Or again, to ask still another of these questions: why should there have been this terrible long interval between Christ’s first and second coming? If it is God’s plan and purpose that Christ should come back to rid the world of all evil and sin, and conquer death, why this long interval? Nearly 2,000 years have gone and still we have this evil world and we are still confronted by all these terrible things. We believe that he is coming, but why did he not come at once? That is the kind of question we ask, and that leads us right back to a prior question, namely, why was there such a long interval between the fall of man and the first coming of Christ? That is a great question which we often put like this: we believe that even before God made the world and created man, it was his purpose to save the world. Why, then, did he allow 4,000 years to pass between the fall of man and the coming of Christ? Why all this long degraded history with its record of apparent failure and frustration? Why all the long story of the years? Why didn’t he send Christ at once? These are the questions we ask and they all arise out of these words which we are considering here: `I pray not that thou shouldest take them out of the world…’ Why not? Why should we be left in it to suffer and endure? Why is the second coming so long delayed when the whole world will be turned again into a state of paradise?
These are the questions and it is vital, therefore, that we should answer them. Now I am tempted to say that in reality there is only one answer, and that if we were what we ought to be as Christian people, this answer would be enough. The one fundamental, final answer is that it is God’s way, it is the way which God has determined and the way that God has planned. And all that I shall say now is really going to lead up to that—that is the beginning and that is the end, and the position of faith is one in which man is content with God’s way though he does not understand it. In other words, I really am suggesting that we should never ask these questions at all. It is impudence and impertinence on the part of feeble man to do so. We should never ask such questions because our attitude of faith should be that what God did and what God does is always right and that there is no need for us to ask the reason why. It is for us to believe and accept and above all to submit to it.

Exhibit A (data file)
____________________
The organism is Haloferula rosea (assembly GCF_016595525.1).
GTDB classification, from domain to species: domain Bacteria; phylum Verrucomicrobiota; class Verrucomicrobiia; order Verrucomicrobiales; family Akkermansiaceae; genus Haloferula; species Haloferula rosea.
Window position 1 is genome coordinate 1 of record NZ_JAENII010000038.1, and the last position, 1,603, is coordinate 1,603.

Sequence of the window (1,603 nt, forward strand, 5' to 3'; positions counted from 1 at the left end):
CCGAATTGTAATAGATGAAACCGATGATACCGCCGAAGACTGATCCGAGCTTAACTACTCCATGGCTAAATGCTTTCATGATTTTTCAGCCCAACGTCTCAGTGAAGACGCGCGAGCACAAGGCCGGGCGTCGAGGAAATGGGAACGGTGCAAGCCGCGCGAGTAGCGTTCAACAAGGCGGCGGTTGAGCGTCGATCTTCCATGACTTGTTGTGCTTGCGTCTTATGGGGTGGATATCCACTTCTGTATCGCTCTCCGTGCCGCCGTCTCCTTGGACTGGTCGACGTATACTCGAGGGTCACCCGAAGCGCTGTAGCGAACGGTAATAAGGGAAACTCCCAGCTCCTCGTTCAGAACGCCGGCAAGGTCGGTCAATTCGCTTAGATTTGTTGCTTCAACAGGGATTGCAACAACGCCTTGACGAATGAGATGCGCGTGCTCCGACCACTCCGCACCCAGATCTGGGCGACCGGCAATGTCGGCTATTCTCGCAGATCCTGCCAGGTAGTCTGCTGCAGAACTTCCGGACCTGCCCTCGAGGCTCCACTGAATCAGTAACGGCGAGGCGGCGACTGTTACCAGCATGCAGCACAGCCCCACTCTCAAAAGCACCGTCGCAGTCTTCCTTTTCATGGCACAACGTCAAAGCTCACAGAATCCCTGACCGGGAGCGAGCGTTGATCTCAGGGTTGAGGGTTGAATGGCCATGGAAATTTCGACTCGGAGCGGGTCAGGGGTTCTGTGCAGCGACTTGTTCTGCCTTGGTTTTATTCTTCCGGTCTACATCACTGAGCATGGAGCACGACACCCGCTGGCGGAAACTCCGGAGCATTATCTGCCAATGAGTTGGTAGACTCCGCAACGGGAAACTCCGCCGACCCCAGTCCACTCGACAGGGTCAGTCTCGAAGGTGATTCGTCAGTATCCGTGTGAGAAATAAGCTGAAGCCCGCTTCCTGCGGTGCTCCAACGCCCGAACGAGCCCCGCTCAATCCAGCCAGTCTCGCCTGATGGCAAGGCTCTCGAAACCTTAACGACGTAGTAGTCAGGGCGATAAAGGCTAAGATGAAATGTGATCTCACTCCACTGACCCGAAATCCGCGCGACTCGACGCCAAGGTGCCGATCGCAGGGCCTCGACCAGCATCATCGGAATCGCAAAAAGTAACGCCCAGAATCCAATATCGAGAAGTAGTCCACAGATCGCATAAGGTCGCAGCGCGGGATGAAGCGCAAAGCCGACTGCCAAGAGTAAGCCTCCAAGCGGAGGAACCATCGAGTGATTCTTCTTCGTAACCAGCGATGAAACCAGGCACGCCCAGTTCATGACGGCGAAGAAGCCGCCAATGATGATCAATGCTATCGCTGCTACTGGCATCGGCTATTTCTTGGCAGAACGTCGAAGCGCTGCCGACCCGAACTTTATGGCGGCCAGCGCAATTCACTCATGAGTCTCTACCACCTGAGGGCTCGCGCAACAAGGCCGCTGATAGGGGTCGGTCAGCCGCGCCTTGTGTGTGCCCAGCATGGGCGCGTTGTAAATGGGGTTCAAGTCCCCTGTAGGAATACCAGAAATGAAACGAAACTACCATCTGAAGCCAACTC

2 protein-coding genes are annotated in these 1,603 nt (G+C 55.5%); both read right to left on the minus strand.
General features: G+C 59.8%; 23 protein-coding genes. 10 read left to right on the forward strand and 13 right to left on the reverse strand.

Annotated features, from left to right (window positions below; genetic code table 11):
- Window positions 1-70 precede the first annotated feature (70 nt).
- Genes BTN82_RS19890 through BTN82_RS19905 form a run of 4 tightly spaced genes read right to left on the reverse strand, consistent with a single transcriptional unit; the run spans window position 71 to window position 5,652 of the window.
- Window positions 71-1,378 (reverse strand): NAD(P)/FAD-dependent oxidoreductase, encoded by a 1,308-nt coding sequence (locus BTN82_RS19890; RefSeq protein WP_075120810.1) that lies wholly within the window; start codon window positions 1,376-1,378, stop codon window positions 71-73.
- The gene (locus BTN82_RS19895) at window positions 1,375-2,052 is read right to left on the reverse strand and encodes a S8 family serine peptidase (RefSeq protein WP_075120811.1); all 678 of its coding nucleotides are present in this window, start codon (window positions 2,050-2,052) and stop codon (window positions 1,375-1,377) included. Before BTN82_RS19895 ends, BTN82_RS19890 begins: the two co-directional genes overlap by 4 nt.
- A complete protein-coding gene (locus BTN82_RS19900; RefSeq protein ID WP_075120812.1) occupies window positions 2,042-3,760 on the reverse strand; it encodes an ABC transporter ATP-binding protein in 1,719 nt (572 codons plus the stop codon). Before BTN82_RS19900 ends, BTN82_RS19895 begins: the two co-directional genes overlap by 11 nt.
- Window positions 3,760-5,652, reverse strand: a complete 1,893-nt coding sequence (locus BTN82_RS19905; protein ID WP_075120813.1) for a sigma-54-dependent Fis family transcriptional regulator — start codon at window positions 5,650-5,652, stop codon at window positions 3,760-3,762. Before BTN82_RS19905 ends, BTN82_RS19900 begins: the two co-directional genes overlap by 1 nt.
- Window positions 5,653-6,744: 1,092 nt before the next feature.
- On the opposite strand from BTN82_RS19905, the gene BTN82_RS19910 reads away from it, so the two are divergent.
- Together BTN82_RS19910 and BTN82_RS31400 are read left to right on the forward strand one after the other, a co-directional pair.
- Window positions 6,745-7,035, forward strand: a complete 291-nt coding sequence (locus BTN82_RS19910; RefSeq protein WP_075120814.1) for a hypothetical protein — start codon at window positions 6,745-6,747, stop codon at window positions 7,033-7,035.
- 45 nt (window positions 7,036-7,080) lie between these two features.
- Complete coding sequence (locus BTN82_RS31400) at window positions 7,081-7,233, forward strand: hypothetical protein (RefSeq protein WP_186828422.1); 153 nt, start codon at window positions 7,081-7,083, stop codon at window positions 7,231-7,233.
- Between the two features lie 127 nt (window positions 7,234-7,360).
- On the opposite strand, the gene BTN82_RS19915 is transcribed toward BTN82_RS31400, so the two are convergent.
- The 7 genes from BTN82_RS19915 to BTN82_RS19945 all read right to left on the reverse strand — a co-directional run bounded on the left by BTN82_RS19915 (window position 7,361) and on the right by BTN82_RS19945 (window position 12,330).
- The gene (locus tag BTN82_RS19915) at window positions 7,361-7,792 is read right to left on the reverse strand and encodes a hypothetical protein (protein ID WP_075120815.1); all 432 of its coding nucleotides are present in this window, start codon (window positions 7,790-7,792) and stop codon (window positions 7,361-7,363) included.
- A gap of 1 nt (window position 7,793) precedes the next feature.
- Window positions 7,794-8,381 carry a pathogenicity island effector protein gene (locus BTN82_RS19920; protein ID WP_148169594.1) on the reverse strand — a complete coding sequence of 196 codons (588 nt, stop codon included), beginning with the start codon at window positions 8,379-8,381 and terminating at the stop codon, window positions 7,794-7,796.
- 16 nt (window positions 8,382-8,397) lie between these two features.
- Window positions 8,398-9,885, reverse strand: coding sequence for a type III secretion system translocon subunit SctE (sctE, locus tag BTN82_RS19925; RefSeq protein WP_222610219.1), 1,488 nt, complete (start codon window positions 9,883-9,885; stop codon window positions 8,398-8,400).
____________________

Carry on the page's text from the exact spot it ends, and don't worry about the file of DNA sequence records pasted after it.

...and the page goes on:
However, I believe that Scripture entitles us to give supplementary answers and it is here that we see the mercy and the condescension of God. He does not merely leave us with the words, `That is my will and you must accept it.’ He stoops to our weakness and gives us glimpses into his great and inscrutable reasons. He enables us, while still here on earth and still in our imperfection, to have some kind of inkling of what we shall see perfectly when we arrive in glory. So let us proceed to consider some of these subsidiary or supplementary answers to the question as to why God does these things in this way.
Now it is always good to start with a fact, so let me begin by saying that the great fact here is that God acts as he does because it is his will. I wonder if you have ever noticed that there are three recorded requests in Holy Scripture about which we are told that God did not grant the request? These were from three remarkable and saintly men and the interesting thing is that it was the same petition each time, it was a prayer to the effect that they should die and that they should be taken out of the world.
The first was Moses. Moses had been chosen as God’s leader among the people and here he was struggling with this recalcitrant mob. He had gone up to meet God on the mountain and in his absence the people had made a golden calf and were worshipping it. Moses became frantic and said to God, in effect, `Will you grant me my petition? If not, take me out of this life because I would sooner be dead.’ His prayer was not granted.
The second was that mighty man Elijah, one of the most outstanding characters in Scripture, the man who greatly appeals to everybody because he could stand alone and defy a king and a collection of eight hundred and fifty false prophets. But in 1 Kings 19 you will see this self-same man sitting under a juniper tree thoroughly miserable and unhappy. The man who defied the whole world yesterday is today running away from a woman. He does not understand things and his prayer to God is that he should be taken out of it all. He wants to die but God does not grant him his request.